Julie Oliver painting a saw blade depicting the life of a Taranaki farming family. Photos/Mike White.
The Marton-based artist whose work has real cut-throughby Mike White
Marton painter Julie Oliver doesn't always use typical canvases for her rural idylls.
For more than a decade, the Marton-based artist has painted rural scenes on old saw blades once used to clear New Zealand’s countryside and cut firewood, before chainsaws replaced cross-saws. “I guarantee that 10 years ago, before anybody took much notice of them, there would have been an antique saw blade in the rafters of every farm shed in New Zealand,” says Oliver, who shifted to the Rangitīkei region from Australia in 2000.
Because Australia has fewer trees, and thus fewer saws, Oliver was immediately struck by them and saw their potential as a background to paint on. Soon, people were bringing her cross-saws with teeth worn and handles smoothed by decades of use, and asking Oliver to paint scenes from their farms on them.
Often she visits the farm first, gets to know the family, and uses their photos to distil details that became part of the artwork. Then she sets up the saw on an easel in her lounge, chalks out an initial design, and lets a sprawling scene evolve. A two-metre blade usually takes about 200 hours to complete, with family members, farm houses, vehicles, animals and past events recreated.
Oliver’s father was a talented artist, and she began painting when she was 18, then did some formal art training. But she’d always dreamt of marrying a farmer, so her present career lets Oliver continue her art while experiencing rural life. However, there have been challenges for someone who grew up on the other side of the Tasman.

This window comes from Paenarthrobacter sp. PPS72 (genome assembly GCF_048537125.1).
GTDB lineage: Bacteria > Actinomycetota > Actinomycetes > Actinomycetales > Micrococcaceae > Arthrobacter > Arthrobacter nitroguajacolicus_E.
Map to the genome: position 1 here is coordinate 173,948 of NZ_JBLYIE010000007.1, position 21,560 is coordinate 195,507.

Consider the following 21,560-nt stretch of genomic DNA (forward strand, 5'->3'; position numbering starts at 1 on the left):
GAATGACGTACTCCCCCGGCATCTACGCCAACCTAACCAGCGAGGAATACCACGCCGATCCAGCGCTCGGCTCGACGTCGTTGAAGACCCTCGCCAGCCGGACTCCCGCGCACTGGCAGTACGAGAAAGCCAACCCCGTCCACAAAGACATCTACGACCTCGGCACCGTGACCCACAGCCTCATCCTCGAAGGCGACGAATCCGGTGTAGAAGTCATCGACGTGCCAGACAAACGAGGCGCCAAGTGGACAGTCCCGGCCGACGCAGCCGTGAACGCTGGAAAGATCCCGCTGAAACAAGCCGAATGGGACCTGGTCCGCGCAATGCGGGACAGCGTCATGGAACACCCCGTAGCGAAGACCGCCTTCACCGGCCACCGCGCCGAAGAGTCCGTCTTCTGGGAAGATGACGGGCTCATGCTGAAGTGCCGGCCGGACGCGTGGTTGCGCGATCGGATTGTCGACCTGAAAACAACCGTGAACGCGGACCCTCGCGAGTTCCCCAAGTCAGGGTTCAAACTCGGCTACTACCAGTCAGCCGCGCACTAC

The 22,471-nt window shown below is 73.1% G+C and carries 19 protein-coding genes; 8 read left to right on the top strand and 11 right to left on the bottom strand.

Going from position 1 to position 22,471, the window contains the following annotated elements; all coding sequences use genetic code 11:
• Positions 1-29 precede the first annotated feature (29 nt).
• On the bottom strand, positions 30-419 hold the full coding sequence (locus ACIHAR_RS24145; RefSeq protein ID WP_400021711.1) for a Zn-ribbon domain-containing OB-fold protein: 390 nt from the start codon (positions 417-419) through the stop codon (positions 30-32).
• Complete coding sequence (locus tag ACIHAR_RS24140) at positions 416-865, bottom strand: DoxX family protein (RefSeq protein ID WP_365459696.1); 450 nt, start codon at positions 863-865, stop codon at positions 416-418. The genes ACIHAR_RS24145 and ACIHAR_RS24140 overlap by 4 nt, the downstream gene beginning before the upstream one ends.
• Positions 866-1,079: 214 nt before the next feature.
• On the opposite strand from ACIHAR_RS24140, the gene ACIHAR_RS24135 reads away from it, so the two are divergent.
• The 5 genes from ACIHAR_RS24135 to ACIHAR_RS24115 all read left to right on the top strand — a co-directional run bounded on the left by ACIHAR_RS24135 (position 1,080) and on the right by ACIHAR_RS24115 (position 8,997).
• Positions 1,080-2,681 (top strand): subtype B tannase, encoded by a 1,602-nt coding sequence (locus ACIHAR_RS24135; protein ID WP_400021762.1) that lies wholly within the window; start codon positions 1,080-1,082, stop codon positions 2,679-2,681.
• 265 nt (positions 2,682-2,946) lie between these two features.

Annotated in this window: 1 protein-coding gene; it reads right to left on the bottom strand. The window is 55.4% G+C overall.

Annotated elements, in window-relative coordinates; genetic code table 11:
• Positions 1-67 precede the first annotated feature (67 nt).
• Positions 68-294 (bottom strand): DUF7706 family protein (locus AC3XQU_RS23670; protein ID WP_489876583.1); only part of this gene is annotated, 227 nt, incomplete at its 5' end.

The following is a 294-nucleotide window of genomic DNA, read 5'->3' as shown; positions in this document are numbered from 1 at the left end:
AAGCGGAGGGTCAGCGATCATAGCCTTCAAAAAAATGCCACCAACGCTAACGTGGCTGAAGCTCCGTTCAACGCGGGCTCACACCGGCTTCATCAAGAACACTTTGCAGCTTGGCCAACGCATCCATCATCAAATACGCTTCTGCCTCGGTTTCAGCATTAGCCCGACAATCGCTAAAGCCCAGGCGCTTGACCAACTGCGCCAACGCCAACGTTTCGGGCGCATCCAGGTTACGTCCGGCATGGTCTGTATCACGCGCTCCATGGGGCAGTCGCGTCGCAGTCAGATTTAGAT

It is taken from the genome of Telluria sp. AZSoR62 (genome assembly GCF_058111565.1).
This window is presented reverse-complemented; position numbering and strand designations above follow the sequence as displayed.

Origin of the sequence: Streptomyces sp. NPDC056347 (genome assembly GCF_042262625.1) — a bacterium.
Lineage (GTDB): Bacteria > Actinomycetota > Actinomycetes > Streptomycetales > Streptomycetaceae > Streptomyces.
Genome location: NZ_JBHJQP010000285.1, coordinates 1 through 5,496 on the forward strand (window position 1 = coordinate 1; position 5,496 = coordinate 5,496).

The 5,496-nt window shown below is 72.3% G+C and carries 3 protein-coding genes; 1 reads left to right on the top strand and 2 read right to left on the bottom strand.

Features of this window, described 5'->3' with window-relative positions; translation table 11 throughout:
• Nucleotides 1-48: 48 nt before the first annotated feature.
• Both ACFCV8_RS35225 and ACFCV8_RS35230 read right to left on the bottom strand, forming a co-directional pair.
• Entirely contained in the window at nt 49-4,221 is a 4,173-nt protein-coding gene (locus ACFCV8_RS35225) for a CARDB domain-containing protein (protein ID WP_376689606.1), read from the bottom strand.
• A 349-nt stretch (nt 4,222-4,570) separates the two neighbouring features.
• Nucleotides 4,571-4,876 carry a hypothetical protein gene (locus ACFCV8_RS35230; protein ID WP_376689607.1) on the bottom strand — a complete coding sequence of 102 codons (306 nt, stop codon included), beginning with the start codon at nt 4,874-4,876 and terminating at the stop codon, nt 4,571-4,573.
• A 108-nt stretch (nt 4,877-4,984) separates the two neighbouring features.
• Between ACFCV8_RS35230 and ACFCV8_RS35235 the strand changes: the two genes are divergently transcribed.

“New Zealand has a completely different colour palette to Australia. It seems like there’s a billion types of greens and a billion types of browns. And you need every one of them to bring these artworks to life. So it’s an absolute joy when you have to paint a red shed, and get off the green train.”
Whenever she’s unsure about the authenticity of some aspect of farming life, she relies on her partner, Tim, who was raised on a farm. “I value his criticism, even if it’s not always right.”
Oliver also paints generic rural scenes on smaller saws: horses, bullock teams, logging trucks, tractors, and mobs of sheep idling across steep hillsides. But the most popular image is always one with farm dogs, she says. An additional benefit of using saw blades is that the artworks appeal to men who might normally have little interest in paintings.
Over the years, Oliver has created murals on a Department of Conservation tramping hut toilet and woodshed in the Ruahines, farm buildings, and the 19m wall of a Cambridge farmer’s tractor shed. However, most of her work remains the scenes she paints on saw blades whose working days are over but now provide panoramas of people’s localities and lives to stretch across lounge walls.
“The pay-off for me is working with these lovely, lovely people,” says Oliver. “And I’m really thrilled to do this for them, and these things become heirlooms. It’s a great privilege when people pick them up – and often there are tears.”
This was published in the July 2018 issue of North & South.
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